The soaring price of fertilizer is forcing farmers to switch crops, cut back on fertilizer or search for manure as a substitute for chemical fertilizer.
Between 2001 and 2006, global demand for fertilizer jumped 14 percent, according to The Fertilizer Institute, a Washington D.C.-based trade group. The price increase means the cost of fertilizing an acre of average-yield U.S. corn rose from about $30 to $160.
Wholesalers and retailers are scrambling to find and buy fertilizer further in advance and juggle what supplies they have to meet customers' needs.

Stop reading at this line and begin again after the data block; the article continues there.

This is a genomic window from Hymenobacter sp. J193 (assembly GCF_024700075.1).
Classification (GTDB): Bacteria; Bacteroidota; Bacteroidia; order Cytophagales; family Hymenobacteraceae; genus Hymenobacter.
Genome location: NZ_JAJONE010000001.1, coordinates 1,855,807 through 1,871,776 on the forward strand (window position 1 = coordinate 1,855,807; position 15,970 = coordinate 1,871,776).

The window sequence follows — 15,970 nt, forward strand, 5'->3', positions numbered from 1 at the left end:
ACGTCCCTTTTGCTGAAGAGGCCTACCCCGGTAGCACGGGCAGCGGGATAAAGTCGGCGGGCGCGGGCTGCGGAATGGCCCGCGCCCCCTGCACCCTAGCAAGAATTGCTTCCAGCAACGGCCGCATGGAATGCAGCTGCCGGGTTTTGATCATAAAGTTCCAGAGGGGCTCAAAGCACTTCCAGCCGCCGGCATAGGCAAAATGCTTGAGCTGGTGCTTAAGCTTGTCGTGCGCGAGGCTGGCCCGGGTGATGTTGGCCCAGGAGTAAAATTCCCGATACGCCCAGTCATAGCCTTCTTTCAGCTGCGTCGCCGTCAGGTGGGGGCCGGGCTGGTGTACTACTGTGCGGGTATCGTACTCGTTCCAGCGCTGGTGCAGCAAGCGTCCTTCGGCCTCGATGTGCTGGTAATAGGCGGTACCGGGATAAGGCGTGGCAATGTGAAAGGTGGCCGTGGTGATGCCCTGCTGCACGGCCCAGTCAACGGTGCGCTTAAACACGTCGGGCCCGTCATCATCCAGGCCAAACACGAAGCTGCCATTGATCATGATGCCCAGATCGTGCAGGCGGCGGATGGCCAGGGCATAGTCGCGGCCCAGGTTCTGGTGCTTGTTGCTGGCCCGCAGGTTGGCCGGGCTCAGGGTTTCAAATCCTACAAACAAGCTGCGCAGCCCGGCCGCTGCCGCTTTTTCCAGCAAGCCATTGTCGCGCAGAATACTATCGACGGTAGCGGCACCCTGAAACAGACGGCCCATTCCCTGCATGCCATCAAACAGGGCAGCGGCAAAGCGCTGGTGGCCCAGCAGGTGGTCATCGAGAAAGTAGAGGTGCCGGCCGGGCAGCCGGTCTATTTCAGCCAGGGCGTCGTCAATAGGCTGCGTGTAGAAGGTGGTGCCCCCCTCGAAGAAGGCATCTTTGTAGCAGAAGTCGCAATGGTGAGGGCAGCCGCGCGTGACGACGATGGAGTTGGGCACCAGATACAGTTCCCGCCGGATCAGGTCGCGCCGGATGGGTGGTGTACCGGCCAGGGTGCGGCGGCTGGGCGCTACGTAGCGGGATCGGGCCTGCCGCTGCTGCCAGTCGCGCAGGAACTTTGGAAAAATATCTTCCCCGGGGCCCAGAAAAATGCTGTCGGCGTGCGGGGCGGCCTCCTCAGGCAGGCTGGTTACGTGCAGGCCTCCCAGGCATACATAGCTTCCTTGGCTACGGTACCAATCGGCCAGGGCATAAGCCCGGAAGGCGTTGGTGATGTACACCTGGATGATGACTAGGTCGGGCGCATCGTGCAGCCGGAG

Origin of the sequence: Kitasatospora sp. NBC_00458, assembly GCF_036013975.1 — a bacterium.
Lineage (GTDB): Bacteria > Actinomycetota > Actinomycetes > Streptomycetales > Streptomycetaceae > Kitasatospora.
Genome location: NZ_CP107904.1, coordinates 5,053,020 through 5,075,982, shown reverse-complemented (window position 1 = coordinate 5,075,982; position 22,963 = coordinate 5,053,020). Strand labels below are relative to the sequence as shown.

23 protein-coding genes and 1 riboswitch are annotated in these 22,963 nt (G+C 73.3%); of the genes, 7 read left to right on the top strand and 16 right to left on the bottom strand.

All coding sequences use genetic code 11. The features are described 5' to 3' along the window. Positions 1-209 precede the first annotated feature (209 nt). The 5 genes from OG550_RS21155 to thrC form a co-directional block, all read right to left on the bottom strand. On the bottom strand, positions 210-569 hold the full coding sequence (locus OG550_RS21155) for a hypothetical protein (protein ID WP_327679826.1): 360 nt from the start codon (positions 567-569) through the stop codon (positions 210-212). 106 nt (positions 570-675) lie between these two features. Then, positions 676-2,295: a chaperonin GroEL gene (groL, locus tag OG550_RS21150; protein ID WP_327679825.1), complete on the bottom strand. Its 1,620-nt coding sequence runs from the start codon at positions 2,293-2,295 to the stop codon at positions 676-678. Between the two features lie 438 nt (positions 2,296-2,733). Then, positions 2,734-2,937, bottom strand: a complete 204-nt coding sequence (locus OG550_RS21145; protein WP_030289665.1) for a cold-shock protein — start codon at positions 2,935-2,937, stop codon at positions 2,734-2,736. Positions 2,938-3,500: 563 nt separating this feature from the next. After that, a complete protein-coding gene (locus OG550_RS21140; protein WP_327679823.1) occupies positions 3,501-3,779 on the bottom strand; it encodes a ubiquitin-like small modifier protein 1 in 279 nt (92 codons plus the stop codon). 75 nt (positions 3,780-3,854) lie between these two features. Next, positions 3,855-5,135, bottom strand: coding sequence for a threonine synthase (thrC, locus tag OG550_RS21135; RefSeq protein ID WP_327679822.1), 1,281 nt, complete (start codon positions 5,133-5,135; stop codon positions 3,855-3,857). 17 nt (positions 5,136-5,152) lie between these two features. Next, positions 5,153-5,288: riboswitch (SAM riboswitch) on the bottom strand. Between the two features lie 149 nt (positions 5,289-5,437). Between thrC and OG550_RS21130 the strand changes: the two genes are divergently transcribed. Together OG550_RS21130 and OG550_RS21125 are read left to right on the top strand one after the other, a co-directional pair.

Hammelman Nitrate is a small, independent fertilizer retailer in the town of Edwardsport in southwestern Indiana. The business' owner says he lost a few sales last winter because he couldn't get supplies quickly enough for some of his customers.